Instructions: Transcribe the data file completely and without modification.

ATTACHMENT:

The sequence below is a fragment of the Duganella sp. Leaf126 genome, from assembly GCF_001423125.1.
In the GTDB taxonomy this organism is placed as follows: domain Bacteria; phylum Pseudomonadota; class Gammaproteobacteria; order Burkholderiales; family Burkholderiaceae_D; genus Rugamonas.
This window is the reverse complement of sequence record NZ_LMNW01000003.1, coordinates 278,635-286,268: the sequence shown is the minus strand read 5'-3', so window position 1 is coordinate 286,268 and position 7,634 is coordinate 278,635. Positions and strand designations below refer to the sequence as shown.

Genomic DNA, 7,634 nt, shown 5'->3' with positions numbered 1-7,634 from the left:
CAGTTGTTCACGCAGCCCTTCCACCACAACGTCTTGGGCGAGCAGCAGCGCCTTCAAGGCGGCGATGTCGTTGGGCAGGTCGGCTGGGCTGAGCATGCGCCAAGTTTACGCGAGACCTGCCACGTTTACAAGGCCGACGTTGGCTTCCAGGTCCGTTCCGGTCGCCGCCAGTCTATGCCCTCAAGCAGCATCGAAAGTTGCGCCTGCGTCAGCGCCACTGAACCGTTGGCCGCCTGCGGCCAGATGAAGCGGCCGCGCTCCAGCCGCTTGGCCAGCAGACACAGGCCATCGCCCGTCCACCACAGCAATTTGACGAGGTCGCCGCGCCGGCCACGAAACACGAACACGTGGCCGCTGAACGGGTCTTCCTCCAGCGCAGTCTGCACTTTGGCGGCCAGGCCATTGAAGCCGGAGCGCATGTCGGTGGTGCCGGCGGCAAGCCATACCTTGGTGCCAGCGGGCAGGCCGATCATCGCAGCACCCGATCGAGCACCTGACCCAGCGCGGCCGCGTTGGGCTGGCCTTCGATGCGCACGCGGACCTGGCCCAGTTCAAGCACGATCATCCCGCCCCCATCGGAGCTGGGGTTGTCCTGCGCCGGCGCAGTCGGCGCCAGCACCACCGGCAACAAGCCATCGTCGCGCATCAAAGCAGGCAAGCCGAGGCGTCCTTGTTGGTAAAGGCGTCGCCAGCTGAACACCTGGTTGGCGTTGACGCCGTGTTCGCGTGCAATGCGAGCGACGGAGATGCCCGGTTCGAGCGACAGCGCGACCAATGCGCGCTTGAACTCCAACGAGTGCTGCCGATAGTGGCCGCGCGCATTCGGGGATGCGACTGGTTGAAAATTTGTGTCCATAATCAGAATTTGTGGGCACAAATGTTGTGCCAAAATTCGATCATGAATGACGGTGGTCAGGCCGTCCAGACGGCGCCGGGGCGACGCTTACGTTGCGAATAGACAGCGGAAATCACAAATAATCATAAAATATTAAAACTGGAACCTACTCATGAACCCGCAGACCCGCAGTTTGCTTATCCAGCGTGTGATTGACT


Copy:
The sequence below is a fragment of the Duganella sp. Leaf126 genome, from assembly GCF_001423125.1.
In the GTDB taxonomy this organism is placed as follows: domain Bacteria; phylum Pseudomonadota; class Gammaproteobacteria; order Burkholderiales; family Burkholderiaceae_D; genus Rugamonas.
This window is the reverse complement of sequence record NZ_LMNW01000003.1, coordinates 278,635-286,268: the sequence shown is the minus strand read 5'-3', so window position 1 is coordinate 286,268 and position 7,634 is coordinate 278,635. Positions and strand designations below refer to the sequence as shown.

Genomic DNA, 7,634 nt, shown 5'->3' with positions numbered 1-7,634 from the left:
CAGTTGTTCACGCAGCCCTTCCACCACAACGTCTTGGGCGAGCAGCAGCGCCTTCAAGGCGGCGATGTCGTTGGGCAGGTCGGCTGGGCTGAGCATGCGCCAAGTTTACGCGAGACCTGCCACGTTTACAAGGCCGACGTTGGCTTCCAGGTCCGTTCCGGTCGCCGCCAGTCTATGCCCTCAAGCAGCATCGAAAGTTGCGCCTGCGTCAGCGCCACTGAACCGTTGGCCGCCTGCGGCCAGATGAAGCGGCCGCGCTCCAGCCGCTTGGCCAGCAGACACAGGCCATCGCCCGTCCACCACAGCAATTTGACGAGGTCGCCGCGCCGGCCACGAAACACGAACACGTGGCCGCTGAACGGGTCTTCCTCCAGCGCAGTCTGCACTTTGGCGGCCAGGCCATTGAAGCCGGAGCGCATGTCGGTGGTGCCGGCGGCAAGCCATACCTTGGTGCCAGCGGGCAGGCCGATCATCGCAGCACCCGATCGAGCACCTGACCCAGCGCGGCCGCGTTGGGCTGGCCTTCGATGCGCACGCGGACCTGGCCCAGTTCAAGCACGATCATCCCGCCCCCATCGGAGCTGGGGTTGTCCTGCGCCGGCGCAGTCGGCGCCAGCACCACCGGCAACAAGCCATCGTCGCGCATCAAAGCAGGCAAGCCGAGGCGTCCTTGTTGGTAAAGGCGTCGCCAGCTGAACACCTGGTTGGCGTTGACGCCGTGTTCGCGTGCAATGCGAGCGACGGAGATGCCCGGTTCGAGCGACAGCGCGACCAATGCGCGCTTGAACTCCAACGAGTGCTGCCGATAGTGGCCGCGCGCATTCGGGGATGCGACTGGTTGAAAATTTGTGTCCATAATCAGAATTTGTGGGCACAAATGTTGTGCCAAAATTCGATCATGAATGACGGTGGTCAGGCCGTCCAGACGGCGCCGGGGCGACGCTTACGTTGCGAATAGACAGCGGAAATCACAAATAATCATAAAATATTAAAACTGGAACCTACTCATGAACCCGCAGACCCGCAGTTTGCTTATCCAGCGTGTGATTGACT